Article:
FM: Do you remember what tune you played?
AQ: I don’t remember the tune! I was in a state of shock. It lasted for maybe five or ten minutes. I was young, my hands weren’t that strong as Elvin’s. Elvin put me back at the table. One thing Elvin and Art Blakey always did, they took you right under them, you could watch their feet and see what they were doing.”
FM: So, you were mentored by Elvin after that?
AQ: Off and on. I would follow Elvin around, me and guys like Reginald Golson, that’s Benny’s son, who also was a drummer and died. We stayed at The Peanut Gallery at Birdland. We were allowed to sit there because we were kids. We weren’t allowed at the bar. During breaks musicians would come over. All of them talked with the kids.
FM: Your first professional gigs were with singer Ruth Brown and organist Wild Bill Davis.
AQ: Yes, I don’t even know how I got that gig with Wild Bill. We went to Atlantic City and played at Grace’s Little Belmont club. It was a chicken ‘n’ waffles bar. After that I joined the organ circuit. Everything was organ at the time. They needed drummers all the time. So, you go and hang out in a bar in Harlem. That was how I got in touch with Grant Green and people like that. He would say ‘hey young boy, what are you doing next week?’ ‘Oh, Sir,’ I would say, ‘I’m not doing anything.’ ‘Okay, have your drums ready on Monday at 7:30, we’re going out of town…’. That probably was with John Patton. All organ players had a trailer. I started working with Don Pullen. He is best-known through his work as pianist with Mingus and George Adams but he also played the Hammond organ. I played with him and Ruth Brown. Then I played with guitarist Tiny Grimes at Sue’s Rendezvous at 115th Street. You don’t even know who they really are, you’re just making gigs.”
FM: You also played with George Benson around that time.
AQ: Yes, he was with Ronnie Cuber and Lonnie Smith. George sang a lot in the car, but he wasn’t a singer yet. I remember that we went to Buffalo one time. There was a snowstorm and so we were snowed in. We were playing the Beemose club but there weren’t any people. Nobody. ‘Who you’re playing for?’ said the owner. ‘Man,’ I said, ‘I want my money.’ ‘Okay,’ he said, ‘cool it, have a drink…’. Then B.B. King came in with two young ladies. He also had a gig and was snowed in as well. He said to George, ‘George, if you change up your style a little bit, you’ll probably be successful.’ That’s when he came up with Breezin’, the big hit.’
FM: At the same time, you joined Horace Silver. How did that come about?
AQ: I auditioned and got a call from Horace Silver in September 1969. I had to have a suit, went to a pawnshop on 8th Avenue, purchased two cases for the drums and joined the union. I had to have a cabaret license. Me and Tony Williams, we were young and always had trouble with police cards and fingerprints. Union delegates would come and check, we couldn’t play with any name bands a lot of the time. At that time, Horace had Bennie Maupin on saxophone, Randy Brecker on trumpet and John Williams on bass. Silver would take a vacation each year, I was with him for nine months and would do the other three months with George Benson. That’s how it worked.”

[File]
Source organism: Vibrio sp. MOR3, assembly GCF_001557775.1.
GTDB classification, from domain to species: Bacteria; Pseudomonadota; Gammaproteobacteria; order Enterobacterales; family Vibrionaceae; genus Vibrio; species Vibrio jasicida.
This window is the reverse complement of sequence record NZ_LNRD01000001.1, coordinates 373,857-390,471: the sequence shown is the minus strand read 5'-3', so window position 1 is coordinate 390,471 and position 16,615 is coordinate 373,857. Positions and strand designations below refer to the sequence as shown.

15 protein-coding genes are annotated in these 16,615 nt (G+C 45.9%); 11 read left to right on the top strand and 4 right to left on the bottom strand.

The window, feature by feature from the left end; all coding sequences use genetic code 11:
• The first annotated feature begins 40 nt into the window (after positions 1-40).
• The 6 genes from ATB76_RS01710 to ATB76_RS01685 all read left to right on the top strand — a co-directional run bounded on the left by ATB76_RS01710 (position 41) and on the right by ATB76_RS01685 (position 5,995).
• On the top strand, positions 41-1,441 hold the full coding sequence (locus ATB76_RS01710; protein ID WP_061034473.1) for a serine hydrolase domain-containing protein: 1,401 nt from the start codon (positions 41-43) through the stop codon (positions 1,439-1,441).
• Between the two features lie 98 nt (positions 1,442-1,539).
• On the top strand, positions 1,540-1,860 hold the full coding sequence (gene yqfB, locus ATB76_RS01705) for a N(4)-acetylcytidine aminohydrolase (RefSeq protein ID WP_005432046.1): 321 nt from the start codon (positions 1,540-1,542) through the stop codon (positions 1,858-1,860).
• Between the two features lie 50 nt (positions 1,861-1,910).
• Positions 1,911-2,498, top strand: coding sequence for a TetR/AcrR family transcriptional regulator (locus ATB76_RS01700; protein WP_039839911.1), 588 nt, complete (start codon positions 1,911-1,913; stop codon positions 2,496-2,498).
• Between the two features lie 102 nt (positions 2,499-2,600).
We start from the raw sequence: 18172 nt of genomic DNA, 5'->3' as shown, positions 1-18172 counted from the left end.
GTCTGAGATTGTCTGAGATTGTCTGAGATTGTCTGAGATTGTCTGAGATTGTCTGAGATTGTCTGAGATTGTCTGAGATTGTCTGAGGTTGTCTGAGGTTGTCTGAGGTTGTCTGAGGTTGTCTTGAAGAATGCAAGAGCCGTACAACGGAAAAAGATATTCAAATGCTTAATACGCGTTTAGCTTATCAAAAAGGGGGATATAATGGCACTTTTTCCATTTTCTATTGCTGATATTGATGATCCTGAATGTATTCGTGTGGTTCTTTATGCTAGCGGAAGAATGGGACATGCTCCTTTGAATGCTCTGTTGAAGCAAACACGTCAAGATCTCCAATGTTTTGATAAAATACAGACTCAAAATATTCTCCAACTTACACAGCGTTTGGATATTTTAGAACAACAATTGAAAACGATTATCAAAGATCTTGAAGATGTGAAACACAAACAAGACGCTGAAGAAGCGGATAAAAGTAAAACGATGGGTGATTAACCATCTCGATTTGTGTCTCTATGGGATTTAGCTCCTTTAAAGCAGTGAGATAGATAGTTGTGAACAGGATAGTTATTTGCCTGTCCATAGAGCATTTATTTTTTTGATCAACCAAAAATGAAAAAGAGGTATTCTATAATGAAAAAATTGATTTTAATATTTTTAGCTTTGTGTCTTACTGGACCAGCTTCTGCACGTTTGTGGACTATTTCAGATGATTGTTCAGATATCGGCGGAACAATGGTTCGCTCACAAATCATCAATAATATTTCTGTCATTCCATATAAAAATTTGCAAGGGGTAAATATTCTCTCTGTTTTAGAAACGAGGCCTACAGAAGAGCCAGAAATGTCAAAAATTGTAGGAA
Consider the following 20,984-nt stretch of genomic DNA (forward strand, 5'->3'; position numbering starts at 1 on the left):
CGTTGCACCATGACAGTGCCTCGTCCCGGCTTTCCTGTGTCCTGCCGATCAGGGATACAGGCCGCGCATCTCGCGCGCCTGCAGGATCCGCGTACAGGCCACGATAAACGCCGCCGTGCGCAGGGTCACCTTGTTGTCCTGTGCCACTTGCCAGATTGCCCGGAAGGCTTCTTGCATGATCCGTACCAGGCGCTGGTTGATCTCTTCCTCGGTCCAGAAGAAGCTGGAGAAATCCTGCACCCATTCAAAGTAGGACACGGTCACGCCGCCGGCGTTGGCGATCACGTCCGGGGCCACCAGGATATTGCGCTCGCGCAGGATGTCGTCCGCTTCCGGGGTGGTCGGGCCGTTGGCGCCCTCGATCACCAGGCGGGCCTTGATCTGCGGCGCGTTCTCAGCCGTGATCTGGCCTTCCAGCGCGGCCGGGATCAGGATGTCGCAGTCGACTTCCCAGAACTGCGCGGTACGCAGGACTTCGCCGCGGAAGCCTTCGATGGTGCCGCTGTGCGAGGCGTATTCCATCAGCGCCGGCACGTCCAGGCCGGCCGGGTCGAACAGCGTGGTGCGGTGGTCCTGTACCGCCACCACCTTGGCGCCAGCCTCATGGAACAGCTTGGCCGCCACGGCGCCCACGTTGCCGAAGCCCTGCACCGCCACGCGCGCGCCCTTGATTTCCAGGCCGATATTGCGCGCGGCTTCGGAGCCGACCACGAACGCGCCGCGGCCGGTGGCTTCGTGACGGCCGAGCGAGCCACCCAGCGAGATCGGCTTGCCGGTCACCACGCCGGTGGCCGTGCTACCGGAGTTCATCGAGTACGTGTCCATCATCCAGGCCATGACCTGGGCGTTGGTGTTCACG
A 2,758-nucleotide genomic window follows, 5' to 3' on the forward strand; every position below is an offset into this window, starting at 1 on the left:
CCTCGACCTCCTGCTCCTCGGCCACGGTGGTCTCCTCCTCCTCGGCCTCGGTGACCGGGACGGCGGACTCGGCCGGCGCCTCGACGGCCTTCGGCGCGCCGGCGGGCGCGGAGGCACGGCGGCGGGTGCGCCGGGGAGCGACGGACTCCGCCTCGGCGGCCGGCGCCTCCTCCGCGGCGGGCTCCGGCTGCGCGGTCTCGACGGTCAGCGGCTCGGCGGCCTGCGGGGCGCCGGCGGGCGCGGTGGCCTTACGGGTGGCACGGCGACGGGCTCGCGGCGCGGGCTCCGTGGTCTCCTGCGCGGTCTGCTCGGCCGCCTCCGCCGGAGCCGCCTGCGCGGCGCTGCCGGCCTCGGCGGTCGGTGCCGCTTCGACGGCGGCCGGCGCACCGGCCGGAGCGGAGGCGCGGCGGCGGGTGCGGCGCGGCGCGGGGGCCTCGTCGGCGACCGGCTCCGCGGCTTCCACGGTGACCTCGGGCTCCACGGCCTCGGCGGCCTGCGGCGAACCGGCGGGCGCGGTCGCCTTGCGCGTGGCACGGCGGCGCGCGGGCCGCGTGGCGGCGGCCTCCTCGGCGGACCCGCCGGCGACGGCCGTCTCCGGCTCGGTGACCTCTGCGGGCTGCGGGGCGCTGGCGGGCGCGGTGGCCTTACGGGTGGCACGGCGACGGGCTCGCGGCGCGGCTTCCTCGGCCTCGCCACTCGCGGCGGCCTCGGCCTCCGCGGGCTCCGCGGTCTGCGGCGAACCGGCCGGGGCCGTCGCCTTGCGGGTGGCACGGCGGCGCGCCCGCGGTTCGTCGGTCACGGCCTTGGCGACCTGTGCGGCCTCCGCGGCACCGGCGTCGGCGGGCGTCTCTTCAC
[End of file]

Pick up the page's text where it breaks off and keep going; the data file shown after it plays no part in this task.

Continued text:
Next time, part 2, Alvin Queen talks about his reconnecting with Silver in the 1970’s, his migration to Switzerland and pivotal role as drummer with the elderly jazz legends and explains the difference between classic and contemporary jazz…
Oscar Peterson: “Alvin is one of the best drummers that I ever shared the stage with. He has a great sound and time feel. He plays with fire and I really love it.”
Elvin Jones: “Alvin has something that I don’t have and will never have: precision. I love him!”
Pierre Boussaguet: “Alvin’s backbeat is unique in this world and when he plays a ballad, you hear each time clear and wide. Amazing.”
Benny Carter: “Alvin knows exactly what to give to every musician in the band to play at their best. I love him.”
Butch Miles: “I wish I could have Alvin’s chops! He’s so fabulous!”
Calle Brickman: “Apart from his amazing musicianship that I listened to on records throughout my life, Alvin is also a great person. He is happy to share his views on music and life, which is the way jazz tradition has been brought through the generations. A true friend and a historic figure in jazz.”
As a leader:
In Europe (Nilva 1980)
Ashanti (Nilva 1981)
Lenox & Seventh (with Lonnie Smith – Black & Blue 1985)
I’m Back (Nilva 1992)
Nishville (Moju 1998)
Hear Me Drummin’ To Ya! (Jazzette 2000)
This Is Uncle Al (with Jesper Thilo – Music Mecca 2001)
I Ain’t Looking At You (Justin Time 2005)
O.P. (Stunt 2018)
Night Train To Copenhagen (Stunt 2021)
As a sideman:
Charles Tolliver, Impact (Strata-East 1975)
Eddie “Lockjaw” Davis, Jaw’s Blues (Enja 1981)
John Patton, Soul Connection (Nilva 1983)
Guy Lafitte/Wild Bill Davis, Three Men On A Beat (Black & Blue 1983)
Pharaoh Sanders, A Prayer Before Dawn (Evidence 1987)
Tete Montoliu, Barcelona Meeting (Fresh Sound 1988)
Kenny Drew Trio, Standard Request: Live At Keystone Corner (Alfa 1991)
George Coleman, At Yoshi’s (Evidence 1992)
Pierre Boussaguet, Trio Charme (EmArcy 1998)
Cedric Caillaud Trio, Swinging The Count (Fresh Sound 2012)
Check out Alvin’s website here.